MAKING THE E-RFP WORK FOR EVERYONE
Just think of how time-intensive and inefficient sending out a paper request-for-proposal used to be, let alone comparing the competitive bids that were returned. No one is unhappy about leaving that torturous process behind. Just a click of the mouse and off the e-RFP goes to multiple hotels in multiple cities.
The upside: The convenience and speed of the e-RFP clearly expedites the decision-making process.
The downside: The e-RFP is prime for abuse exactly because it is so easy to distribute.
The resulting “lead spray” helps neither the meeting professional nor the hotelier, and instead threatens to overwhelm both sides of the impending transaction.
“Depending on their size, hotels can get thousands of leads in a week or month. We understand that for them to respond to every RFP is very time consuming and costly,” said Dan Herbers, ConferenceDirect vice president. So he and his ConferenceDirect colleagues focus on truly clarifying the specifications for meetings they source. That way, they’ll send perhaps 10 e-RFPs — rather than 50 — for a specific meeting.
“Hotels want to feel that they have a real opportunity to convert the business,” said ConferenceDirect vice president/team director Mike Taylor. “Revenue management teams are much more selective on which proposals they’ll give.”
Market issues. Still, it’s hard to limit e-RFPs when high demand turns top-tier cities into sellers’ markets. For a meeting in New York City on fixed dates in October — “the busiest time of the year,” said Taylor — he may have to send an e-RFP to 20 hotels just to get a single proposal back. “I try to be sensitive to the hotels, but my customer’s short-term meeting needs quick response.” In cities like San Francisco, Chicago and Washington, D.C., too, “we’re somewhat forced into sourcing dozens of hotels,” said Herbers, thanks to soaring occupancy levels. Hotels, meanwhile, face the competitive pressure to turn e-RFPs around in days, if not within 24 hours.
Unfortunately, when hotels see that a meeting RFP is sent to 50 other properties, the lead is likely to “fall to the bottom of the stack,” Herbers said. It’s a lot different “if they see only four hotels in their city vying for this business.”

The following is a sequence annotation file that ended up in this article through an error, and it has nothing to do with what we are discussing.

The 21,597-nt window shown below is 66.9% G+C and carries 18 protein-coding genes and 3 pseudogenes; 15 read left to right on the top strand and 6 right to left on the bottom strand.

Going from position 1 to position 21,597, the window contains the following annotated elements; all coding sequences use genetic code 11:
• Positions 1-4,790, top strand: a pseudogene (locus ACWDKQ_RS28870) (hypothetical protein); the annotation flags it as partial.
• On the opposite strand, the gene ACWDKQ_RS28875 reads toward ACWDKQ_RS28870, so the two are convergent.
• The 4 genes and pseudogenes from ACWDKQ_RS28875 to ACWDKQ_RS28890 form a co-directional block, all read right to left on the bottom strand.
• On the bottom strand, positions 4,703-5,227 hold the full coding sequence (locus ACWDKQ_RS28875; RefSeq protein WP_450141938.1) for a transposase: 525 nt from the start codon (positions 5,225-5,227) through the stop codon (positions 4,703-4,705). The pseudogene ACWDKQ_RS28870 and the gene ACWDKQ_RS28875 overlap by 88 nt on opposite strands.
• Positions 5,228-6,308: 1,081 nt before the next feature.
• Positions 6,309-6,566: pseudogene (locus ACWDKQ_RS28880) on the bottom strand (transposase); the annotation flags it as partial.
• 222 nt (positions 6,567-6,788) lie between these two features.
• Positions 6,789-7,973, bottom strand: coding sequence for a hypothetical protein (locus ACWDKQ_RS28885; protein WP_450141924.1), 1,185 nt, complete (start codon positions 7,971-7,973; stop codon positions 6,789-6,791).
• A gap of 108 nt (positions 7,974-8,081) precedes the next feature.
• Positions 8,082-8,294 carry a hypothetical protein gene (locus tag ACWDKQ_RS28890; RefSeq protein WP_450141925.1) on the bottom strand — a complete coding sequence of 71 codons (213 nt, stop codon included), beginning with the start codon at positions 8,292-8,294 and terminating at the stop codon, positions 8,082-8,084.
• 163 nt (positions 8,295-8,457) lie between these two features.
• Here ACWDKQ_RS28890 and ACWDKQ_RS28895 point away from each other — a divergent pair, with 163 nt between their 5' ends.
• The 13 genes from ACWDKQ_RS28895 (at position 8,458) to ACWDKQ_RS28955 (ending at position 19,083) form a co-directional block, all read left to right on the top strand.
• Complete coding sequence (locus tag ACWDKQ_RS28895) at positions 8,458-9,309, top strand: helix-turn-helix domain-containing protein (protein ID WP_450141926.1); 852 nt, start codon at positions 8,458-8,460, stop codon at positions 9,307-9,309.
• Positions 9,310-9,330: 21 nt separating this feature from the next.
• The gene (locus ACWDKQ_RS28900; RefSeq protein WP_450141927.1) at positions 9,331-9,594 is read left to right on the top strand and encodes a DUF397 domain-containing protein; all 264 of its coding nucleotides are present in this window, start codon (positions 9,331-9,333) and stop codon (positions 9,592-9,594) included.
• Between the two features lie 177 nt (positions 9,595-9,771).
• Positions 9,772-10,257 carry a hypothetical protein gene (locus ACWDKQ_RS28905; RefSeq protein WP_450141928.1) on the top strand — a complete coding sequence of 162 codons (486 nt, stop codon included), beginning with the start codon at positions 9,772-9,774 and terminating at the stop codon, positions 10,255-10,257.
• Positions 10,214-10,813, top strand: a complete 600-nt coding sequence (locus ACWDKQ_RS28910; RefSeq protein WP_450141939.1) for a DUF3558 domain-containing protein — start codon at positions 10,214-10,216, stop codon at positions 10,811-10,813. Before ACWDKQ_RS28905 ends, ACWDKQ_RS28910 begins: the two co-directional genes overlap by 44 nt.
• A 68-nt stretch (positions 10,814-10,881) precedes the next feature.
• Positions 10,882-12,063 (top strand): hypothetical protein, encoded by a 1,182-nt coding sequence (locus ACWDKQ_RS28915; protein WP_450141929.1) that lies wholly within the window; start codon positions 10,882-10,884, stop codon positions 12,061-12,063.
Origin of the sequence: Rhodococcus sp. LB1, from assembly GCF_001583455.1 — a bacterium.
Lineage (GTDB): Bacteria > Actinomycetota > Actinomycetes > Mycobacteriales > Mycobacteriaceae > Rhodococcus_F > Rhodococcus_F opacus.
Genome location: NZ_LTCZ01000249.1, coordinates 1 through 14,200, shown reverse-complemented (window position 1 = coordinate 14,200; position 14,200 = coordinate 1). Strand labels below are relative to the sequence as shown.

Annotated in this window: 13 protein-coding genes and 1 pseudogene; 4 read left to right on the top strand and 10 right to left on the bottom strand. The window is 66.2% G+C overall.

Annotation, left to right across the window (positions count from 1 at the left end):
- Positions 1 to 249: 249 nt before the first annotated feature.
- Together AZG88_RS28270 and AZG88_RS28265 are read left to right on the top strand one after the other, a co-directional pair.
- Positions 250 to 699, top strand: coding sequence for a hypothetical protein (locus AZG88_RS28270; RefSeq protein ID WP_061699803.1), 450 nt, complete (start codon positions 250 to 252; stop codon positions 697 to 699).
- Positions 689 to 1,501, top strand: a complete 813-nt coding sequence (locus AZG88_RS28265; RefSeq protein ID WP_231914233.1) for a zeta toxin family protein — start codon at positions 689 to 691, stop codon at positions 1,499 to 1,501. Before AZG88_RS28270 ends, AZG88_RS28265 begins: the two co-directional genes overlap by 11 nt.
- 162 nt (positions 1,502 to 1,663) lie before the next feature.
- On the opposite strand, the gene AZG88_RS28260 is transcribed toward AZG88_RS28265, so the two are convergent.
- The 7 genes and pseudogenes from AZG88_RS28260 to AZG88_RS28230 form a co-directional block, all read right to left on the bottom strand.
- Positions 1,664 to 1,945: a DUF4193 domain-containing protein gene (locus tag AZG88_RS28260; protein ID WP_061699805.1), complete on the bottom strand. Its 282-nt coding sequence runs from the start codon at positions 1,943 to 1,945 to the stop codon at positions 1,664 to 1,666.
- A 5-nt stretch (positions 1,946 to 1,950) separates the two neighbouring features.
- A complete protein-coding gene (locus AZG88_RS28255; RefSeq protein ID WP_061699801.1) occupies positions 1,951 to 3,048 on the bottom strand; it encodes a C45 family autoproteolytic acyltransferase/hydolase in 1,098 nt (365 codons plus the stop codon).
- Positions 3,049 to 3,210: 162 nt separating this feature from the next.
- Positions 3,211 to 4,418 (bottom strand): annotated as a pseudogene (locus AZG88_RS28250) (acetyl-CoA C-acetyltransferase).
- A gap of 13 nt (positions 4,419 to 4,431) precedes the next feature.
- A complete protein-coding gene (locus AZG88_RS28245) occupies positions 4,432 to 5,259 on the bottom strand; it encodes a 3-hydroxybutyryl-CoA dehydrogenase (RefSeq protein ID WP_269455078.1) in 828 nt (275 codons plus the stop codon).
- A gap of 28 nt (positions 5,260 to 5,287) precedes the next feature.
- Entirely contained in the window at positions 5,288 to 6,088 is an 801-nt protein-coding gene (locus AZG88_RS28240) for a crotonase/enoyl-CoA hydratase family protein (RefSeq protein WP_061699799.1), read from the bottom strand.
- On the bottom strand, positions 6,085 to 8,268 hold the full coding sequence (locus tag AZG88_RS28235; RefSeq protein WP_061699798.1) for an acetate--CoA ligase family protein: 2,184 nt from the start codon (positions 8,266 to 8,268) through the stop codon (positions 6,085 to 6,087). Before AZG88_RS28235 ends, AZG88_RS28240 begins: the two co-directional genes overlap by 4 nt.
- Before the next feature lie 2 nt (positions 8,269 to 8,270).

What’s so efficient about the e-RFP is that every potential hotelier gets detailed and consistent information at the very same time. If it’s a piece of business that isn’t flexible on dates and a hotel clearly doesn’t have availability, it’s a quick process to turn down. Otherwise, it will require a considerable amount of time and effort for hotel sales professionals to adequately respond.
Hotel issues. “The number of leads has expanded, not necessarily because there is more business, but because the automated process is easier than in the past,” said Jim Bennett, New York metro market sales leader, Starwood Hotels & Resorts. Do the math: a hotel sales professional can take 30 minutes to an hour to complete just a basic RFP, then that is multiplied if the lead goes to 20 hotels.
“We use our knowledge and skills to qualify the business, so have to allocate our time wisely to maximize productivity,” he explained. “We consistently look at lead sources and numbers, their closing percentage, and how far out we’re booking to determine how to deploy our team. The clearer the expectations and the more qualified the lead is around requirements for the meeting, the more considerate our response can be.”
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